Supreme Court squashes plan to obfuscate partisan mapping
“There was this real movement into state courts after 2018,” said Marina Jenkins, executive director of the National Democratic Redistricting Committee, referring to Democrats’ success in challenging Pennsylvania’s GOP map in state court. “If anything, it’s just ensuring that those fights continue, and that we can continue to pursue a broader landscape of litigation.”
Wisconsin Democrats may be the outright winners of the decision. Liberals won a majority on their state’s Supreme Court for the first time in more than a decade earlier this year. They’re already planning to use it to expose what may be the most powerful GOP gerrymandering in the country. The theory of an independent state legislature threatened to upend those plans, so Democrats now have a clearer path to litigate those maps thanks to Tuesday’s ruling.
It also has a major impact on a long-running battle in Ohio, where the state Supreme Court has repeatedly thrown out GOP maps there as an illegal gerrymander. Ohio Republicans have asked the nation’s highest court to intervene on similar grounds, but the court has not yet acted on their request. Tuesday’s ruling means the battle will likely remain between the Legislature and the state Supreme Court, which has become more Republican-friendly in the past year.
Meanwhile, Democrats are seeking to overturn the lines drawn by the court in New York, where particularly aggressive Democratic gerrymandering could cost Republicans several seats. While this battle continues in state court, there is no immediate ruling that would give Democrats the green light to immediately ignore their state’s judiciary.
However, it will have little impact in North Carolina, the state in which it is located Moore v. Harper Originated. Republicans there, led by state House Speaker Tim Moore, asked the Supreme Court to block their state’s Democratic-controlled Supreme Court from getting into a fight over partisan gerrymandering. But while awaiting the final ruling, Republicans took control of the North Carolina Supreme Court, which overturned the previous court’s ruling. Republican lawmakers are expected to redraw the lines this summer, and they are expected to heavily favor their party.
“I have no confidence in North Carolina,” said former Rep. J. K. Butterfield (D.N.C.), who was previously a state Supreme Court justice, noting that the shifting partisan makeup of the state Supreme Court affects the final outcome. there. “I have no confidence that court will overturn the maps.”
Republicans agree. “This decision has no practical impact on the redistricting efforts already underway in North Carolina. We look forward to the North Carolina General Assembly drawing equitable lines,” Jack Bandol, spokesman for the House GOP campaign arm, said in a statement. “Represents the state of North Carolina at its best.”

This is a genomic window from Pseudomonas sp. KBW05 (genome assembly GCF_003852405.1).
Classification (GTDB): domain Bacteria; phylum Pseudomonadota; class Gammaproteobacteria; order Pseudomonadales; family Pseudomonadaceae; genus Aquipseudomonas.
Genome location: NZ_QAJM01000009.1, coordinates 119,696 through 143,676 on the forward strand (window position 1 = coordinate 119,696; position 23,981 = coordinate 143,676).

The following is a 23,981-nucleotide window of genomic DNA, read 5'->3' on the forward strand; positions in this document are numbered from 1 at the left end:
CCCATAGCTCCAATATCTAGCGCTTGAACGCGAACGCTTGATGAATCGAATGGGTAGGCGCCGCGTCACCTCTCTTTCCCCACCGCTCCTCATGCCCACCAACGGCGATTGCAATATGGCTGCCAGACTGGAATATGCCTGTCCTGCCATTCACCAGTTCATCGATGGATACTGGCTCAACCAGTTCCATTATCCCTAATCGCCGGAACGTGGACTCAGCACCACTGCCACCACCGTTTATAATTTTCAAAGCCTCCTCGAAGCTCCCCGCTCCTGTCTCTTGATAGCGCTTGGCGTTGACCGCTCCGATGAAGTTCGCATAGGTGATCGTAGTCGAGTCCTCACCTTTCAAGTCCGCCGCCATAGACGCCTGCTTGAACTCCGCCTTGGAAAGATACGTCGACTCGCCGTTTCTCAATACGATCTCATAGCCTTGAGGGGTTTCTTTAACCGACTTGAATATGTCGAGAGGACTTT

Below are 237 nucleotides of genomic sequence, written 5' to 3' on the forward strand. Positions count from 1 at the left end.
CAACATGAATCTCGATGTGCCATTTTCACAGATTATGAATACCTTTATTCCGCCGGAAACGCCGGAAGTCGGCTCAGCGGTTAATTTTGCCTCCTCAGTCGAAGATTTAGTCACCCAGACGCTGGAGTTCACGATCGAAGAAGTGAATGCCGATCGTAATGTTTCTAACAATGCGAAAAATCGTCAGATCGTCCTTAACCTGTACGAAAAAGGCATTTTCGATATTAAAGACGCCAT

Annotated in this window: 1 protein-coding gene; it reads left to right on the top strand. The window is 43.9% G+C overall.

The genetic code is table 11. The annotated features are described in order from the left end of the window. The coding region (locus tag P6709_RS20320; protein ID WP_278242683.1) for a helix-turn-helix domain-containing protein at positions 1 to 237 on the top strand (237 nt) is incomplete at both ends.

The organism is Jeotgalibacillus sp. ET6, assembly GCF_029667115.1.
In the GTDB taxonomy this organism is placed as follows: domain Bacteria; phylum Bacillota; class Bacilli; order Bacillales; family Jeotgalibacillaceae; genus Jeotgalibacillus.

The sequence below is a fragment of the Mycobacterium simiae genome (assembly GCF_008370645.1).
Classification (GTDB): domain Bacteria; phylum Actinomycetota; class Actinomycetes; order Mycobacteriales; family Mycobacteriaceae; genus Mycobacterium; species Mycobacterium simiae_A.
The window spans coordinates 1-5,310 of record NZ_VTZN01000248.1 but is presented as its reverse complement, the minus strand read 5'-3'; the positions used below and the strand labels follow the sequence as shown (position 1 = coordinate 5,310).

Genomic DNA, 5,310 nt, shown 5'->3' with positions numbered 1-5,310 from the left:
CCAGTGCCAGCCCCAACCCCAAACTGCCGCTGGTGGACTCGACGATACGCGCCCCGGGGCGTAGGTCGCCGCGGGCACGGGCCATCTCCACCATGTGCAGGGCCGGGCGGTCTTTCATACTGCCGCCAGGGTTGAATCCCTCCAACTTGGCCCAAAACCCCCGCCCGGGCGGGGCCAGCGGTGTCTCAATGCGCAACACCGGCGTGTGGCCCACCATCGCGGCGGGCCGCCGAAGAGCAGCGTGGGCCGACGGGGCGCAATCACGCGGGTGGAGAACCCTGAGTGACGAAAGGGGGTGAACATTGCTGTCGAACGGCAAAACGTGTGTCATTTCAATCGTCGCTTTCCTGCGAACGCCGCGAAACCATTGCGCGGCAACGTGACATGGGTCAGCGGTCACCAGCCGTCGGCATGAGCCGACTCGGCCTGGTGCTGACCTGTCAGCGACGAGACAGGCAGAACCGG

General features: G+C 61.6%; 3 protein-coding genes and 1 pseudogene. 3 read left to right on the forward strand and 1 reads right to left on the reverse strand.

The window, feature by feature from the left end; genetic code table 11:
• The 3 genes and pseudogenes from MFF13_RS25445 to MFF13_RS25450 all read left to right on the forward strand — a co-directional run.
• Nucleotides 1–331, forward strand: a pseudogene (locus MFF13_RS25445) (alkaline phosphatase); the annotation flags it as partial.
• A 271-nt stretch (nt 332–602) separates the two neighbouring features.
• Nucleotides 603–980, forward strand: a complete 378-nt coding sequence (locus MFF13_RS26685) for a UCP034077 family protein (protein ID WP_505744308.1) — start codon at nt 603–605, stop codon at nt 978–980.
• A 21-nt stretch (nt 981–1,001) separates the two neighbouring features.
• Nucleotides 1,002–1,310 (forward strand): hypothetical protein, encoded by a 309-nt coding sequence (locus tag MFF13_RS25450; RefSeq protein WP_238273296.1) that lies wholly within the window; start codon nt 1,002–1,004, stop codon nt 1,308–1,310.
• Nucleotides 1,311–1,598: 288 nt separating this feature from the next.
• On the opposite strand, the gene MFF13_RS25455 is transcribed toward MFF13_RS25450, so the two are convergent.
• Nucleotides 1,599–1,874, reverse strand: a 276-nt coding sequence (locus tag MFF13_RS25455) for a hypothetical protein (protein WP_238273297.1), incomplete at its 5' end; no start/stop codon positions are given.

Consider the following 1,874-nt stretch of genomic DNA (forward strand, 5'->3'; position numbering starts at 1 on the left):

Tuesday’s court decision appears to bless the power of independent redistricting commissions, which were the subject of a split 5-4 Supreme Court ruling less than a decade ago. Both parties have benefited from independent mapmakers in various states — but a world in which Democrats in California, for example, could shamelessly gerrymander, would have been disastrous for GOP representation on the West Coast.
GOP activists say the current judicial arms race began in the run-up to the 2018 midterm elections when Democrats gained a majority on the Pennsylvania Supreme Court and then successfully sued to overturn the Republican-drawn map.
The result: Pennsylvania’s congressional delegation went from five Democrats and 13 Republicans to 9 to 9. Democrats regained the House majority for the first time in eight years.
The Supreme Court bolstered Democrats’ strategy in 2019 when it ruled that federal courts had no role in policing partisan gerrymandering — but left the door open for states to do so.
For Republicans, it was a wake-up call. They have begun pouring millions into judicial races in key states like North Carolina. In states where judges are appointed, they have relied on GOP governors to tip the scales.
A few states have partisan gerrymandering lawsuits pending in state courts. Earlier this year, Republicans in New Mexico said the state’s congressional maps were rigged in favor of Democrats. A Democratic-controlled Legislature drafted a map that helped the incumbent representative. Gabe Vasquez (D.N.M.) ousts incumbent Republican Rep. Yvette Herrell from her district. Herrell has already made a comeback offer.
But a judge said in January that the state Supreme Court would be “deliberative” and not rush to a decision.
State Supreme Court hearings are also scheduled in Utah on July 11 and in Kentucky on September 19. Both issues deal with GOP-controlled maps, with Republicans sweeping all four of Utah’s congressional districts and all but one of Kentucky’s.
In the wake of Tuesday’s decision, Republicans were quick to point out that the Supreme Court does not give state courts unchecked authority over redistricting and other redistricting litigation.
“The questions raised in this area are complex and context-specific,” Chief Justice John Roberts wrote in his opinion. “We hold only that state courts may not so exceed the ordinary limits of judicial review as to arrogate to themselves the power vested in state legislatures to regulate federal elections.”
Some court watchers say it’s a clear shot at state judiciaries not to get carried away.
“This is a positive first step toward reining in the recent overreach of state courts,” said Adam Kincaid, president of the National Republican Redistricting Fund.
Nicholas Wu contributed to this report.